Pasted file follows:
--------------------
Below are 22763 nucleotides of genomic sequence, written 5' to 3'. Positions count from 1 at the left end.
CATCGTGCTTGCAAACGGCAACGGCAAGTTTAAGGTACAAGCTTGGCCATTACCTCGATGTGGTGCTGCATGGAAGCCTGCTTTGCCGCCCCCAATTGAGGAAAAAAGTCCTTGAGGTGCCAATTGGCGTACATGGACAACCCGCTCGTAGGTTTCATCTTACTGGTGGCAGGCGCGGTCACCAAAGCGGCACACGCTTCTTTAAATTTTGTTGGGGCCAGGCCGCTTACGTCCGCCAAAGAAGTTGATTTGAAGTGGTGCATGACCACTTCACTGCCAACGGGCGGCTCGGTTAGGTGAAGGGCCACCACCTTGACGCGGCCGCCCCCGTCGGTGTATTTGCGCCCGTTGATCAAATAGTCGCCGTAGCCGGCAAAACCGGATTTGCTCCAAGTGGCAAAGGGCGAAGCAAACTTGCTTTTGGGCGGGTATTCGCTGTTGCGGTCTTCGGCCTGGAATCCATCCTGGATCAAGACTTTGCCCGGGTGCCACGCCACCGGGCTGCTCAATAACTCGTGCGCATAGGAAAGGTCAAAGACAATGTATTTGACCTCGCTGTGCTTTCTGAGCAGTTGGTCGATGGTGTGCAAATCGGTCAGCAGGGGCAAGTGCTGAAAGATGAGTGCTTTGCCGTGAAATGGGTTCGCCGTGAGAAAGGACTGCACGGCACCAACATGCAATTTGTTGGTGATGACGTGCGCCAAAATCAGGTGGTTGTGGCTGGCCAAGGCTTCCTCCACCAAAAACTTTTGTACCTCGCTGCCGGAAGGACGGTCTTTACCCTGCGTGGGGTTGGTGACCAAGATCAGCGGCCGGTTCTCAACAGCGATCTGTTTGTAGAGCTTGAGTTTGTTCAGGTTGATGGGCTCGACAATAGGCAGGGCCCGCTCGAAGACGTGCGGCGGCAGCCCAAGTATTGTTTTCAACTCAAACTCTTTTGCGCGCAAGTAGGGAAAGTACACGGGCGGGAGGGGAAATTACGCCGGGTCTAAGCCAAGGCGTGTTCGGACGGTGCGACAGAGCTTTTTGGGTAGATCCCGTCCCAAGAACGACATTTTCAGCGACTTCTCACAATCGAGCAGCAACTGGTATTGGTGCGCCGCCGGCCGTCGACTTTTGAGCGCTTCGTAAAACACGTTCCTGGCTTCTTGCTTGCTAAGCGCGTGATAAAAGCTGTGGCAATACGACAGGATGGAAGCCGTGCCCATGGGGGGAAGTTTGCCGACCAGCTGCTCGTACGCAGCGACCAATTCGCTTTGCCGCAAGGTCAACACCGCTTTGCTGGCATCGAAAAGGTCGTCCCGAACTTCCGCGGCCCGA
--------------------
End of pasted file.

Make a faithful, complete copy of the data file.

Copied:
Below are 22763 nucleotides of genomic sequence, written 5' to 3'. Positions count from 1 at the left end.
CATCGTGCTTGCAAACGGCAACGGCAAGTTTAAGGTACAAGCTTGGCCATTACCTCGATGTGGTGCTGCATGGAAGCCTGCTTTGCCGCCCCCAATTGAGGAAAAAAGTCCTTGAGGTGCCAATTGGCGTACATGGACAACCCGCTCGTAGGTTTCATCTTACTGGTGGCAGGCGCGGTCACCAAAGCGGCACACGCTTCTTTAAATTTTGTTGGGGCCAGGCCGCTTACGTCCGCCAAAGAAGTTGATTTGAAGTGGTGCATGACCACTTCACTGCCAACGGGCGGCTCGGTTAGGTGAAGGGCCACCACCTTGACGCGGCCGCCCCCGTCGGTGTATTTGCGCCCGTTGATCAAATAGTCGCCGTAGCCGGCAAAACCGGATTTGCTCCAAGTGGCAAAGGGCGAAGCAAACTTGCTTTTGGGCGGGTATTCGCTGTTGCGGTCTTCGGCCTGGAATCCATCCTGGATCAAGACTTTGCCCGGGTGCCACGCCACCGGGCTGCTCAATAACTCGTGCGCATAGGAAAGGTCAAAGACAATGTATTTGACCTCGCTGTGCTTTCTGAGCAGTTGGTCGATGGTGTGCAAATCGGTCAGCAGGGGCAAGTGCTGAAAGATGAGTGCTTTGCCGTGAAATGGGTTCGCCGTGAGAAAGGACTGCACGGCACCAACATGCAATTTGTTGGTGATGACGTGCGCCAAAATCAGGTGGTTGTGGCTGGCCAAGGCTTCCTCCACCAAAAACTTTTGTACCTCGCTGCCGGAAGGACGGTCTTTACCCTGCGTGGGGTTGGTGACCAAGATCAGCGGCCGGTTCTCAACAGCGATCTGTTTGTAGAGCTTGAGTTTGTTCAGGTTGATGGGCTCGACAATAGGCAGGGCCCGCTCGAAGACGTGCGGCGGCAGCCCAAGTATTGTTTTCAACTCAAACTCTTTTGCGCGCAAGTAGGGAAAGTACACGGGCGGGAGGGGAAATTACGCCGGGTCTAAGCCAAGGCGTGTTCGGACGGTGCGACAGAGCTTTTTGGGTAGATCCCGTCCCAAGAACGACATTTTCAGCGACTTCTCACAATCGAGCAGCAACTGGTATTGGTGCGCCGCCGGCCGTCGACTTTTGAGCGCTTCGTAAAACACGTTCCTGGCTTCTTGCTTGCTAAGCGCGTGATAAAAGCTGTGGCAATACGACAGGATGGAAGCCGTGCCCATGGGGGGAAGTTTGCCGACCAGCTGCTCGTACGCAGCGACCAATTCGCTTTGCCGCAAGGTCAACACCGCTTTGCTGGCATCGAAAAGGTCGTCCCGAACTTCCGCGGCCCGA